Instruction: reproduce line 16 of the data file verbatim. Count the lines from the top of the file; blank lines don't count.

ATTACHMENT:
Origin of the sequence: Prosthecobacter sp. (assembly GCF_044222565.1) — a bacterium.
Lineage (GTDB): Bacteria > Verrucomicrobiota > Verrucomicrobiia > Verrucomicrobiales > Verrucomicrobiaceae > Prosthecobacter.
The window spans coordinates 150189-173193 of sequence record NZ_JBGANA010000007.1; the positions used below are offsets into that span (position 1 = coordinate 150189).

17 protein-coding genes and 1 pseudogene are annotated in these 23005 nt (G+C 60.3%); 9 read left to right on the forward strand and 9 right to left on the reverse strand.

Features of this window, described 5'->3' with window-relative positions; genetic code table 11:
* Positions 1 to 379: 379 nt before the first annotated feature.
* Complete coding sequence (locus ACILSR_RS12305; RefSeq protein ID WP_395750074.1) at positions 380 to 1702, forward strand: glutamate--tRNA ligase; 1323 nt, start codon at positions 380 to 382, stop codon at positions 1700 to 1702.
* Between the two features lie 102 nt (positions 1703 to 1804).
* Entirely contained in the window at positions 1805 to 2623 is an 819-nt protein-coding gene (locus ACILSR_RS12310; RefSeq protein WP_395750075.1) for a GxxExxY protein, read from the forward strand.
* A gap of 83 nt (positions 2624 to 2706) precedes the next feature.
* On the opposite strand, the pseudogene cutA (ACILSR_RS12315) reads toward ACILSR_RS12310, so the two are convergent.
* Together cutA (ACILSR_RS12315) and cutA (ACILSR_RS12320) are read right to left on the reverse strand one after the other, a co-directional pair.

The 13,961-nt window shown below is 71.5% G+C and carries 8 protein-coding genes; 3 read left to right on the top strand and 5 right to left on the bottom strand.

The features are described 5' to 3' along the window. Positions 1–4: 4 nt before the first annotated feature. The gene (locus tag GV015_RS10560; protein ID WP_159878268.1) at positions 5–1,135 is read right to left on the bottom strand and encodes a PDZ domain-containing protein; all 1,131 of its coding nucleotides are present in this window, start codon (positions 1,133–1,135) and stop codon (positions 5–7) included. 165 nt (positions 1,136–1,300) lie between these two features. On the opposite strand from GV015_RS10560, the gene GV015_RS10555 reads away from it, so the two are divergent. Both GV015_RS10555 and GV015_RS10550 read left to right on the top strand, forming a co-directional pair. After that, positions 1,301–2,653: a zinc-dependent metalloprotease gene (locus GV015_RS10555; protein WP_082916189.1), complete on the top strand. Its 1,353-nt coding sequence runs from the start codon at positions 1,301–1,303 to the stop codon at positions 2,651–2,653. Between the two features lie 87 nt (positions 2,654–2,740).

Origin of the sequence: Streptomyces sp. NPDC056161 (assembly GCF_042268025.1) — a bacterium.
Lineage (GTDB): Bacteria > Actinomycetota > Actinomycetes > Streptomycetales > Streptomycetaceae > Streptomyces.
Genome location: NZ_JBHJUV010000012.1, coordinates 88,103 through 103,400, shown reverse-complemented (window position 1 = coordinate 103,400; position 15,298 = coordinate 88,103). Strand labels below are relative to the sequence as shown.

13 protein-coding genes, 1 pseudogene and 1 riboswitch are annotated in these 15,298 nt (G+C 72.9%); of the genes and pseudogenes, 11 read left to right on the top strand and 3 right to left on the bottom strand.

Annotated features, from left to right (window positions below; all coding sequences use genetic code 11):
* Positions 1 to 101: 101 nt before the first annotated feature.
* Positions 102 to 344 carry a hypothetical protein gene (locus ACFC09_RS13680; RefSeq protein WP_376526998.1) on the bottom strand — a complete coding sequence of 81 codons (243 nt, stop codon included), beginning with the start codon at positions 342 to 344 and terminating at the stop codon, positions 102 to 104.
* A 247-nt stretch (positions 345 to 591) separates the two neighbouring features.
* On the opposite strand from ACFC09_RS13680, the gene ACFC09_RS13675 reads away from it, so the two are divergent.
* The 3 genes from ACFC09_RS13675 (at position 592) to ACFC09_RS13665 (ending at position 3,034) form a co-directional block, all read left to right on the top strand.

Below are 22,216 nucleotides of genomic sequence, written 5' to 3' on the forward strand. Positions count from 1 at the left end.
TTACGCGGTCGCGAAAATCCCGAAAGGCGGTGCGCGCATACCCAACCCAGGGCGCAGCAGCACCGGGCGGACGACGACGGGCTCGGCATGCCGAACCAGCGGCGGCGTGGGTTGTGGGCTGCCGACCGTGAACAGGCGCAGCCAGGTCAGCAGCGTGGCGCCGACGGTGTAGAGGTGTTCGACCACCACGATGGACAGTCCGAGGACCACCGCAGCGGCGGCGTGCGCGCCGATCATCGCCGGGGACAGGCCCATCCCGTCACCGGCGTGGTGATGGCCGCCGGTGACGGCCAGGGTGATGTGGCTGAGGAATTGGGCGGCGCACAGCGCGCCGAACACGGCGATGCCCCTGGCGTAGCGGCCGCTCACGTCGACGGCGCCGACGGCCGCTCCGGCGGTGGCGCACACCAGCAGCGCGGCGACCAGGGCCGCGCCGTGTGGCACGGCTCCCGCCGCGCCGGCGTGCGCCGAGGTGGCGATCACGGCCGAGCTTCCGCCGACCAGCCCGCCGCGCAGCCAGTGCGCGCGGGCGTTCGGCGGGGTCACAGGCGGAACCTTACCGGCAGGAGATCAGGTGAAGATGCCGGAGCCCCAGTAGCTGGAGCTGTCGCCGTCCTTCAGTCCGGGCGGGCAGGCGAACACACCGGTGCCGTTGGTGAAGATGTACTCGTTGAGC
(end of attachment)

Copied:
Lineage (GTDB): Bacteria > Actinomycetota > Actinomycetes > Streptomycetales > Streptomycetaceae > Streptomyces.